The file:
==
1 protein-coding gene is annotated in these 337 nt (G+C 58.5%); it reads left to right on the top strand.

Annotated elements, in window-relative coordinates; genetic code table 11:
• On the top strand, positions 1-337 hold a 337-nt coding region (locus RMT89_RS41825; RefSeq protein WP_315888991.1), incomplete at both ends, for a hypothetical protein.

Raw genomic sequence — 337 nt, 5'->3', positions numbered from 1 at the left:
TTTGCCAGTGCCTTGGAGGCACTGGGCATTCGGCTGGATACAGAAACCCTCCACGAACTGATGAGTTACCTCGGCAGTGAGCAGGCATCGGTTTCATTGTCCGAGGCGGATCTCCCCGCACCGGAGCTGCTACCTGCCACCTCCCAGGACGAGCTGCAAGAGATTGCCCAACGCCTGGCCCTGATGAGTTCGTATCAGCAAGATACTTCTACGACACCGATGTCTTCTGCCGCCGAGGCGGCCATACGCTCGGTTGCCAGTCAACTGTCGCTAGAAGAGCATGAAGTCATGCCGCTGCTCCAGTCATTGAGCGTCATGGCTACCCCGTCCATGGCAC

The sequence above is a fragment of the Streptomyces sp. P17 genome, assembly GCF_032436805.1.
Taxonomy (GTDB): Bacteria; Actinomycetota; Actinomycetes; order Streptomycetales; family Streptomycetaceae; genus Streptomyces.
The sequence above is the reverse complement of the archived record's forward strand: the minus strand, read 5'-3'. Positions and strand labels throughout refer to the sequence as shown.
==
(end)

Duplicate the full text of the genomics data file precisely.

1 protein-coding gene is annotated in these 337 nt (G+C 58.5%); it reads left to right on the top strand.

Annotated elements, in window-relative coordinates; genetic code table 11:
• On the top strand, positions 1-337 hold a 337-nt coding region (locus RMT89_RS41825; RefSeq protein WP_315888991.1), incomplete at both ends, for a hypothetical protein.

Raw genomic sequence — 337 nt, 5'->3', positions numbered from 1 at the left:
TTTGCCAGTGCCTTGGAGGCACTGGGCATTCGGCTGGATACAGAAACCCTCCACGAACTGATGAGTTACCTCGGCAGTGAGCAGGCATCGGTTTCATTGTCCGAGGCGGATCTCCCCGCACCGGAGCTGCTACCTGCCACCTCCCAGGACGAGCTGCAAGAGATTGCCCAACGCCTGGCCCTGATGAGTTCGTATCAGCAAGATACTTCTACGACACCGATGTCTTCTGCCGCCGAGGCGGCCATACGCTCGGTTGCCAGTCAACTGTCGCTAGAAGAGCATGAAGTCATGCCGCTGCTCCAGTCATTGAGCGTCATGGCTACCCCGTCCATGGCAC

The sequence above is a fragment of the Streptomyces sp. P17 genome, assembly GCF_032436805.1.
Taxonomy (GTDB): Bacteria; Actinomycetota; Actinomycetes; order Streptomycetales; family Streptomycetaceae; genus Streptomyces.
The sequence above is the reverse complement of the archived record's forward strand: the minus strand, read 5'-3'. Positions and strand labels throughout refer to the sequence as shown.